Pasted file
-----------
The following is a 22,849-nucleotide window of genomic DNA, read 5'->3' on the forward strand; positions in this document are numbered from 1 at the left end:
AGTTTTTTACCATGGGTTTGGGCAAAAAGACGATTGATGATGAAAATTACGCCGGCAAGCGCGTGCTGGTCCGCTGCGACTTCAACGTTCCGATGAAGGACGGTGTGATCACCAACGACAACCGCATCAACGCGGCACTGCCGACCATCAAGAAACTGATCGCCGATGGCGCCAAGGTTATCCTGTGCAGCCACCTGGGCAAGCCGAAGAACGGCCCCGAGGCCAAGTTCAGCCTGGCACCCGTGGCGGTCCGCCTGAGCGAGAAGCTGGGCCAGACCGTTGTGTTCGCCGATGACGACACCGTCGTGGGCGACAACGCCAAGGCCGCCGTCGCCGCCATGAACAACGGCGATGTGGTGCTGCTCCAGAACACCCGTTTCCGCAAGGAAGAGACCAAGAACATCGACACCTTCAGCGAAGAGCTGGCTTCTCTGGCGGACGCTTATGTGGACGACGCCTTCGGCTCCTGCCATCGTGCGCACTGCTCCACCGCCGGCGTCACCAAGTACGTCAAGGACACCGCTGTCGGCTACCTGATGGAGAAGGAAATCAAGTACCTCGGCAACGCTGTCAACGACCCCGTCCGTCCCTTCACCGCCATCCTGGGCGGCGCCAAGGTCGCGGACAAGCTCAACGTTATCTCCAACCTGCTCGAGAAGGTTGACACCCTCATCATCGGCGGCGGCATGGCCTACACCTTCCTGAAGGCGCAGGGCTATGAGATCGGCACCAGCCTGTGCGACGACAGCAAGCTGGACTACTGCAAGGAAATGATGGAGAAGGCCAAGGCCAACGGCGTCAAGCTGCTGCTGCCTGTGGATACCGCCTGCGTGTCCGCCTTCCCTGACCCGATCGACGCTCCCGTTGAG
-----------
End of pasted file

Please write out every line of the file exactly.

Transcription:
The following is a 22,849-nucleotide window of genomic DNA, read 5'->3' on the forward strand; positions in this document are numbered from 1 at the left end:
AGTTTTTTACCATGGGTTTGGGCAAAAAGACGATTGATGATGAAAATTACGCCGGCAAGCGCGTGCTGGTCCGCTGCGACTTCAACGTTCCGATGAAGGACGGTGTGATCACCAACGACAACCGCATCAACGCGGCACTGCCGACCATCAAGAAACTGATCGCCGATGGCGCCAAGGTTATCCTGTGCAGCCACCTGGGCAAGCCGAAGAACGGCCCCGAGGCCAAGTTCAGCCTGGCACCCGTGGCGGTCCGCCTGAGCGAGAAGCTGGGCCAGACCGTTGTGTTCGCCGATGACGACACCGTCGTGGGCGACAACGCCAAGGCCGCCGTCGCCGCCATGAACAACGGCGATGTGGTGCTGCTCCAGAACACCCGTTTCCGCAAGGAAGAGACCAAGAACATCGACACCTTCAGCGAAGAGCTGGCTTCTCTGGCGGACGCTTATGTGGACGACGCCTTCGGCTCCTGCCATCGTGCGCACTGCTCCACCGCCGGCGTCACCAAGTACGTCAAGGACACCGCTGTCGGCTACCTGATGGAGAAGGAAATCAAGTACCTCGGCAACGCTGTCAACGACCCCGTCCGTCCCTTCACCGCCATCCTGGGCGGCGCCAAGGTCGCGGACAAGCTCAACGTTATCTCCAACCTGCTCGAGAAGGTTGACACCCTCATCATCGGCGGCGGCATGGCCTACACCTTCCTGAAGGCGCAGGGCTATGAGATCGGCACCAGCCTGTGCGACGACAGCAAGCTGGACTACTGCAAGGAAATGATGGAGAAGGCCAAGGCCAACGGCGTCAAGCTGCTGCTGCCTGTGGATACCGCCTGCGTGTCCGCCTTCCCTGACCCGATCGACGCTCCCGTTGAG